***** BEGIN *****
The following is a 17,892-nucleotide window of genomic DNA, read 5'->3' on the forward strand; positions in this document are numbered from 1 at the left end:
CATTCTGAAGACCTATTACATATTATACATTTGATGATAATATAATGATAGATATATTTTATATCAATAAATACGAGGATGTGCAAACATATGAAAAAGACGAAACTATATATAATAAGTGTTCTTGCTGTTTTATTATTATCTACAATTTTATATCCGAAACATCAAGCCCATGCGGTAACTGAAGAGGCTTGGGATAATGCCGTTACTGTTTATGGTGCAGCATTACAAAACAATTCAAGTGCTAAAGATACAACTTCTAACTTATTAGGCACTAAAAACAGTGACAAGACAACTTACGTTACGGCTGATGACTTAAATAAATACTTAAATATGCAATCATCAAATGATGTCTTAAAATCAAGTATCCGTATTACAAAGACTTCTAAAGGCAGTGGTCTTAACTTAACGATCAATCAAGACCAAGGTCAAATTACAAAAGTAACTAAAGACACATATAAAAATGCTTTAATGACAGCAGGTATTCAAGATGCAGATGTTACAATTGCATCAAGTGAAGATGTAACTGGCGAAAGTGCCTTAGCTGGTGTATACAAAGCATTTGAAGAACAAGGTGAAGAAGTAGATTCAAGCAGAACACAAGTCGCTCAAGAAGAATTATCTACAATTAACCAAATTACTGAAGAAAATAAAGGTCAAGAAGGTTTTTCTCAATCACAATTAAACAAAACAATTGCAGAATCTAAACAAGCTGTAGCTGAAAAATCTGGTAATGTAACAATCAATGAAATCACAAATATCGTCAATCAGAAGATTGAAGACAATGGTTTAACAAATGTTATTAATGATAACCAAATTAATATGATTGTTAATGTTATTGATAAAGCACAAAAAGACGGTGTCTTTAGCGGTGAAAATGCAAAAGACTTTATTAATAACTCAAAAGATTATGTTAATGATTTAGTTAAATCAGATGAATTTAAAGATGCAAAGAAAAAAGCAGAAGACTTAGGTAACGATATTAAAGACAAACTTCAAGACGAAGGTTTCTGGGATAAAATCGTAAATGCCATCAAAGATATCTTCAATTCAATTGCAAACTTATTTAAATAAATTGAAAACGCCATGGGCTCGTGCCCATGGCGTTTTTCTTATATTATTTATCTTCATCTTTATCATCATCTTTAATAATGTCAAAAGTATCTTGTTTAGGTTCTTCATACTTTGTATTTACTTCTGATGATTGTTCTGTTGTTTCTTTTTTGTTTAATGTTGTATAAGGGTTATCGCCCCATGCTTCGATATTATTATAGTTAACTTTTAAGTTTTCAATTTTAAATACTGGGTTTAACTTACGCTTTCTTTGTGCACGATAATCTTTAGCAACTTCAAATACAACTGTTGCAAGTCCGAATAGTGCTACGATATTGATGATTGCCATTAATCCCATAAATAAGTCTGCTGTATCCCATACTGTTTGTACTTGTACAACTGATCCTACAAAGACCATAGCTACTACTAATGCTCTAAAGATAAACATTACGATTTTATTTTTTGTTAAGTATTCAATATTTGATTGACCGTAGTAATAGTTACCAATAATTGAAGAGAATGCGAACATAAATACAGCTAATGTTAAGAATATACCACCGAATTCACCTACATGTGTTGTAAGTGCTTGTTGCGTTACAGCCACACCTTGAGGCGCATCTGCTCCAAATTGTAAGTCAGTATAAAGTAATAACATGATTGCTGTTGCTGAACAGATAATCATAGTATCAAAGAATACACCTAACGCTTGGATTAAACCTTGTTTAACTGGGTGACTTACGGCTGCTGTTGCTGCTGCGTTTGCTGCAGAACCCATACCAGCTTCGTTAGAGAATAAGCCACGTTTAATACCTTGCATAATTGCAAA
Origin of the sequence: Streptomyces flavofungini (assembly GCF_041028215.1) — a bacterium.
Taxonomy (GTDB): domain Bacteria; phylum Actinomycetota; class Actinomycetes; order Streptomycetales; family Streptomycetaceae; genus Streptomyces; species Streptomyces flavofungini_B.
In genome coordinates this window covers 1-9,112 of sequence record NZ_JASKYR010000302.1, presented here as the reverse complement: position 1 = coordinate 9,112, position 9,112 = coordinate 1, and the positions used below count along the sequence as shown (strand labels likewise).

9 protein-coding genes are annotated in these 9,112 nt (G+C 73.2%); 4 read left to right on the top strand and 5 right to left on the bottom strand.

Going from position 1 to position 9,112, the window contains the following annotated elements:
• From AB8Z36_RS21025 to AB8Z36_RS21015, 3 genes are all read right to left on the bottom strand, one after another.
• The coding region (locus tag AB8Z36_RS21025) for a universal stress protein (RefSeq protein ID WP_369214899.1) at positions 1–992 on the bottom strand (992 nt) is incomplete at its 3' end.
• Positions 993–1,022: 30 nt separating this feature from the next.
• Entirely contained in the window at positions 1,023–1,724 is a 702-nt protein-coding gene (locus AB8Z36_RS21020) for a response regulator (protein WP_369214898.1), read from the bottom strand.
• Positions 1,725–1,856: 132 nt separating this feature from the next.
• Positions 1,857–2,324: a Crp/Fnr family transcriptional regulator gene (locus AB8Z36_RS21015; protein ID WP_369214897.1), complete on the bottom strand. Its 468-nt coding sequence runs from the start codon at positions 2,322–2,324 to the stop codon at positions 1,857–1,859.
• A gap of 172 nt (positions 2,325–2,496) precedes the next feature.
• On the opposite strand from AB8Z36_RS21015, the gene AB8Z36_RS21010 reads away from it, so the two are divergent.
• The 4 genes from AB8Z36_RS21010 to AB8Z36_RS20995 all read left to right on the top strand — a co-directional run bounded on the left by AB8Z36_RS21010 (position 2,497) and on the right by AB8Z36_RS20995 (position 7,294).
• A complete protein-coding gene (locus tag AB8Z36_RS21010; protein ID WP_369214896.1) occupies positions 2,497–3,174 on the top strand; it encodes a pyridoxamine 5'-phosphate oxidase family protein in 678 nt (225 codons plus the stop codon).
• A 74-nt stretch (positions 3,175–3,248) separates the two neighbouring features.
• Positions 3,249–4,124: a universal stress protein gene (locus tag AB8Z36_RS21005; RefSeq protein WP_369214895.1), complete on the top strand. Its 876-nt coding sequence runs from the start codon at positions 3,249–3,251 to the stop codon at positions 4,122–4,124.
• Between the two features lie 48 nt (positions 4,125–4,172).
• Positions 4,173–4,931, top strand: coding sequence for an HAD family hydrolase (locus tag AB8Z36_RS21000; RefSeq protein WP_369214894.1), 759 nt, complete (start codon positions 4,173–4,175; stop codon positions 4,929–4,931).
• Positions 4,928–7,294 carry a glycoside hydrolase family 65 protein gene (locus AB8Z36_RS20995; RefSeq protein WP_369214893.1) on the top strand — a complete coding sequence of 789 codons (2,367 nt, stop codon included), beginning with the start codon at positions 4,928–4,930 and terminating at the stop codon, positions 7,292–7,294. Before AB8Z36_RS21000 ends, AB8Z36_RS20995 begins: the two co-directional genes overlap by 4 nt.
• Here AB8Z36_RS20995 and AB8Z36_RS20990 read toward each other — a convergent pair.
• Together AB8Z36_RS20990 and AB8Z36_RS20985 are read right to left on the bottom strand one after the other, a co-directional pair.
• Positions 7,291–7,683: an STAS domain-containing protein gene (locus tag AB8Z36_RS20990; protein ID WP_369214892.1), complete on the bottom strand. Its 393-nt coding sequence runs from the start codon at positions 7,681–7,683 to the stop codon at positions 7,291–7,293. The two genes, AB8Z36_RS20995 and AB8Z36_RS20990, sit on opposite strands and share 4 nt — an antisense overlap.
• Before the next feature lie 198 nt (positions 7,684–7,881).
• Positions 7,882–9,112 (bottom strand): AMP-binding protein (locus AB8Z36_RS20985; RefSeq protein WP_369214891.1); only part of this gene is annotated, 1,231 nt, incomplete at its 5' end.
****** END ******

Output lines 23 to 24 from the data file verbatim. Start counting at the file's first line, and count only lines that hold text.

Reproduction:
• Here AB8Z36_RS20995 and AB8Z36_RS20990 read toward each other — a convergent pair.
• Together AB8Z36_RS20990 and AB8Z36_RS20985 are read right to left on the bottom strand one after the other, a co-directional pair.